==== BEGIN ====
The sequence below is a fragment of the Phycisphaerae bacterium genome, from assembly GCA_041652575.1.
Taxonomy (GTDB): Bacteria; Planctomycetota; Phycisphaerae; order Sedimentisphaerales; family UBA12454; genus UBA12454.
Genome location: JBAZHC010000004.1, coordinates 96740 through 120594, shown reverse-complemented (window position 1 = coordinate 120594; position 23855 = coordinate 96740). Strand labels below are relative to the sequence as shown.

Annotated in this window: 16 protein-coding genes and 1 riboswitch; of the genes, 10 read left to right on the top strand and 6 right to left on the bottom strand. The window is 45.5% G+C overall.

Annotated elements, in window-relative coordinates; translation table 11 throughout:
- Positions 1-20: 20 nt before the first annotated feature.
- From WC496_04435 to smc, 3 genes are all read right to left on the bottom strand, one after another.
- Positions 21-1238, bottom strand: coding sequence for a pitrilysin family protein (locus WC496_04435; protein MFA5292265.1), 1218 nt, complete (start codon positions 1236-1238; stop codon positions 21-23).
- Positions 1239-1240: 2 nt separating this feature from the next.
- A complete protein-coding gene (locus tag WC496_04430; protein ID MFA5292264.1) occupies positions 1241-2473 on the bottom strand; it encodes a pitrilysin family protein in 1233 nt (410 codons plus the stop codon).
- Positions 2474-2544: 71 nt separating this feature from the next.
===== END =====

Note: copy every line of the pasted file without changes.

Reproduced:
The sequence below is a fragment of the Phycisphaerae bacterium genome, from assembly GCA_041652575.1.
Taxonomy (GTDB): Bacteria; Planctomycetota; Phycisphaerae; order Sedimentisphaerales; family UBA12454; genus UBA12454.
Genome location: JBAZHC010000004.1, coordinates 96740 through 120594, shown reverse-complemented (window position 1 = coordinate 120594; position 23855 = coordinate 96740). Strand labels below are relative to the sequence as shown.

Annotated in this window: 16 protein-coding genes and 1 riboswitch; of the genes, 10 read left to right on the top strand and 6 right to left on the bottom strand. The window is 45.5% G+C overall.

Annotated elements, in window-relative coordinates; translation table 11 throughout:
- Positions 1-20: 20 nt before the first annotated feature.
- From WC496_04435 to smc, 3 genes are all read right to left on the bottom strand, one after another.
- Positions 21-1238, bottom strand: coding sequence for a pitrilysin family protein (locus WC496_04435; protein MFA5292265.1), 1218 nt, complete (start codon positions 1236-1238; stop codon positions 21-23).
- Positions 1239-1240: 2 nt separating this feature from the next.
- A complete protein-coding gene (locus tag WC496_04430; protein ID MFA5292264.1) occupies positions 1241-2473 on the bottom strand; it encodes a pitrilysin family protein in 1233 nt (410 codons plus the stop codon).
- Positions 2474-2544: 71 nt separating this feature from the next.